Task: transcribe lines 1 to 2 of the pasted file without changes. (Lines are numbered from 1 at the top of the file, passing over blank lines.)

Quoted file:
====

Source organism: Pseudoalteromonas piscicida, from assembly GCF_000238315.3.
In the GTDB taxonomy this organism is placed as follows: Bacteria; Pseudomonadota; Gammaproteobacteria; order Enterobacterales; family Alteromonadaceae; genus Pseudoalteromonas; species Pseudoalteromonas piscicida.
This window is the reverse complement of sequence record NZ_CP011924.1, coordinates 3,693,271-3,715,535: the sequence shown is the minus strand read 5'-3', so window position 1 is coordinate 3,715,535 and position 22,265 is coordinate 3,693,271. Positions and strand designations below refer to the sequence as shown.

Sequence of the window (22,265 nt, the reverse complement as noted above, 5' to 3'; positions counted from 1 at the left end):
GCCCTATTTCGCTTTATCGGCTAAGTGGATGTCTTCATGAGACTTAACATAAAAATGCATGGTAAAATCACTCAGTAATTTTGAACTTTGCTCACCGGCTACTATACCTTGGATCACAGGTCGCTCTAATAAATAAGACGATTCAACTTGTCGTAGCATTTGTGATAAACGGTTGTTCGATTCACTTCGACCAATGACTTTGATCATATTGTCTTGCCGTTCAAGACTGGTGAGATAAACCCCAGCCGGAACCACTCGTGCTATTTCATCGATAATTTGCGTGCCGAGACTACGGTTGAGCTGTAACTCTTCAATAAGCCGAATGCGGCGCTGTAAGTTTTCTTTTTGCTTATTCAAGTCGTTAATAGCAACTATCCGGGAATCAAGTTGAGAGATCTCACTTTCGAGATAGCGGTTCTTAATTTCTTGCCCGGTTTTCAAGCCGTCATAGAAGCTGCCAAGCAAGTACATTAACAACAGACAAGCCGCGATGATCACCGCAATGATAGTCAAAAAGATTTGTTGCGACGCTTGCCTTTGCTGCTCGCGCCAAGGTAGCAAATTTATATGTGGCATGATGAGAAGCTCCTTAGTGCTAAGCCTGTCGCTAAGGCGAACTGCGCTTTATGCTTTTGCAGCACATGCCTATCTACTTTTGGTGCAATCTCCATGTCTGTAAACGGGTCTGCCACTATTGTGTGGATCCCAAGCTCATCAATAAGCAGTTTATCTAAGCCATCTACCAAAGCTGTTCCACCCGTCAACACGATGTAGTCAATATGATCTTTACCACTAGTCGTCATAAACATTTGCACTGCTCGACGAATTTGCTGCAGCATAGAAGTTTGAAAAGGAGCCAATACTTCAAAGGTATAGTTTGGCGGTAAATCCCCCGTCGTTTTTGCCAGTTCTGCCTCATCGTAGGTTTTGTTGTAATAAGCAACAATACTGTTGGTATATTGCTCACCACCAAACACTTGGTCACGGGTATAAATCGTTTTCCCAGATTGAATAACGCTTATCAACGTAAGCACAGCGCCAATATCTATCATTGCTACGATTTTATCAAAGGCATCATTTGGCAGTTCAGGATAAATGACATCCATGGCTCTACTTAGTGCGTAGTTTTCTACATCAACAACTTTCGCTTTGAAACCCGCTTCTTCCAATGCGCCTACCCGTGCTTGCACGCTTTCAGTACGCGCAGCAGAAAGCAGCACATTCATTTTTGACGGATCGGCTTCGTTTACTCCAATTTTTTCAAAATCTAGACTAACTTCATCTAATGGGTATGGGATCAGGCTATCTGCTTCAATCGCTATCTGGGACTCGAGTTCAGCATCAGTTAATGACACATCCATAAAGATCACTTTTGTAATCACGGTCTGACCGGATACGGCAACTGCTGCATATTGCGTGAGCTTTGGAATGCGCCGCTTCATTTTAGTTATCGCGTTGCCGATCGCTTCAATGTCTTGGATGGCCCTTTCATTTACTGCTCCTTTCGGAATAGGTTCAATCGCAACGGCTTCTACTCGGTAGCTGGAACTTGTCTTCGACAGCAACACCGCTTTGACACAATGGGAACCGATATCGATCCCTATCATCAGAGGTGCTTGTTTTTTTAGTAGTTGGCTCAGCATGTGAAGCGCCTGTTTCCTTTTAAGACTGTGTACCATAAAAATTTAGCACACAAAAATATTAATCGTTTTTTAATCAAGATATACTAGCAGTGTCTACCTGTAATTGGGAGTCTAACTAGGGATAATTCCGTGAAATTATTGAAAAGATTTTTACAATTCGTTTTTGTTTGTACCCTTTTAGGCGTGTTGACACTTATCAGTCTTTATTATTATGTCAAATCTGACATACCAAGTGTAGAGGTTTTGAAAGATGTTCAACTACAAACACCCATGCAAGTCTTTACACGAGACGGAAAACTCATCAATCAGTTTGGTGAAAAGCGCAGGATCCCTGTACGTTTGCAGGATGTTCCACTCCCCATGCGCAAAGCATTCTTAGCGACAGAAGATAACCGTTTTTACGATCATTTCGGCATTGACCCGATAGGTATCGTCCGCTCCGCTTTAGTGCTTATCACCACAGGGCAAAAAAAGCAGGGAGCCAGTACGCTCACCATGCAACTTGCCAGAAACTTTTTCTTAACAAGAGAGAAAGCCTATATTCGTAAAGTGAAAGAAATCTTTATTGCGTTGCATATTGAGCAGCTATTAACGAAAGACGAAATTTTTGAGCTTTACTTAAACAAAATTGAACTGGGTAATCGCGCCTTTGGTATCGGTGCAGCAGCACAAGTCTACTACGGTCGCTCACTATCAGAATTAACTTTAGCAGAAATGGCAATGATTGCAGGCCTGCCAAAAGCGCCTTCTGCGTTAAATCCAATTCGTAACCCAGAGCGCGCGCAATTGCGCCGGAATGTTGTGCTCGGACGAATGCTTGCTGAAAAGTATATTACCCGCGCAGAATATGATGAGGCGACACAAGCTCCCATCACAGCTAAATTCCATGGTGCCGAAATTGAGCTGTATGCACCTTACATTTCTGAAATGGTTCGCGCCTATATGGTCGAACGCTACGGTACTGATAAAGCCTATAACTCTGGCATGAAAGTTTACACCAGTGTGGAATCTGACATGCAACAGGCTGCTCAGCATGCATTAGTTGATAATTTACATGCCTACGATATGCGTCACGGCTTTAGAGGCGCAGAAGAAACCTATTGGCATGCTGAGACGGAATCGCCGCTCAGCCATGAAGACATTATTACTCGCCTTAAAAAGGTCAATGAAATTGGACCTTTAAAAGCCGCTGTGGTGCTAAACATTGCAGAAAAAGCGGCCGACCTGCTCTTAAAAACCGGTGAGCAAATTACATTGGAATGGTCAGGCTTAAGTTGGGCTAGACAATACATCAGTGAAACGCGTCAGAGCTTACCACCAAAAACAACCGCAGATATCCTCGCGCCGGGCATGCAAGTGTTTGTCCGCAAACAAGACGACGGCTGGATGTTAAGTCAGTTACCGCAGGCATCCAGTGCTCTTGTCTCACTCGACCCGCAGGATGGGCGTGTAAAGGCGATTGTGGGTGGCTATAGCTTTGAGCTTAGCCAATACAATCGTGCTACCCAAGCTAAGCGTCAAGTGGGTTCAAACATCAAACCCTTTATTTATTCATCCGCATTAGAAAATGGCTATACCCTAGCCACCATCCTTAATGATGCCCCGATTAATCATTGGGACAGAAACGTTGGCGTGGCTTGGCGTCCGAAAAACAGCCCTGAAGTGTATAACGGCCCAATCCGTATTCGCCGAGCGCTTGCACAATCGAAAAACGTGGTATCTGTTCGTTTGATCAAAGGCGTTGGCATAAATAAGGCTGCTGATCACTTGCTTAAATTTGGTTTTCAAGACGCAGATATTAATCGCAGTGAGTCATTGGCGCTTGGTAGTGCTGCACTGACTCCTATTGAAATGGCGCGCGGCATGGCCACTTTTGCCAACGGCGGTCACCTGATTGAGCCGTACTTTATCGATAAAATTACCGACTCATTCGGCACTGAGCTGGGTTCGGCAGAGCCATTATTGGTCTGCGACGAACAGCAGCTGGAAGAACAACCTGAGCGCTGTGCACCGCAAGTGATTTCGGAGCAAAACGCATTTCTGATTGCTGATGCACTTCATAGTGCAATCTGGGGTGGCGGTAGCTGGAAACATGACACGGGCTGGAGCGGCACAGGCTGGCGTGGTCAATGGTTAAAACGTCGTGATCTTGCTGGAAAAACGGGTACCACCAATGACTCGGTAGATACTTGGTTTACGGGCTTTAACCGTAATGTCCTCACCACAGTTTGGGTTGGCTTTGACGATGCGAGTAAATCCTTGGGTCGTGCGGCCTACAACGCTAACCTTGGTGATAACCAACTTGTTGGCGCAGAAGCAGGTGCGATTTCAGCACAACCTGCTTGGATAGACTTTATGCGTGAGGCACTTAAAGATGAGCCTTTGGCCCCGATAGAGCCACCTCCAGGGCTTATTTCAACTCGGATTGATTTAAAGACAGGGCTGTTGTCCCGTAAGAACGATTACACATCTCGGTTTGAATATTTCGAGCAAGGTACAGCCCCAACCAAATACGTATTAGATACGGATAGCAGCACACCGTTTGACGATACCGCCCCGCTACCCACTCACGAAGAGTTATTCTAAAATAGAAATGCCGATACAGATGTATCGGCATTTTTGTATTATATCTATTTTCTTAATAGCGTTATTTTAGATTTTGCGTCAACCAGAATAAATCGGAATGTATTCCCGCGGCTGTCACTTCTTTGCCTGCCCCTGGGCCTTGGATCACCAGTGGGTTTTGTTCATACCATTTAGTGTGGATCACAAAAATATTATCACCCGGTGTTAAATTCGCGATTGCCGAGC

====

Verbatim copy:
Source organism: Pseudoalteromonas piscicida, from assembly GCF_000238315.3.
In the GTDB taxonomy this organism is placed as follows: Bacteria; Pseudomonadota; Gammaproteobacteria; order Enterobacterales; family Alteromonadaceae; genus Pseudoalteromonas; species Pseudoalteromonas piscicida.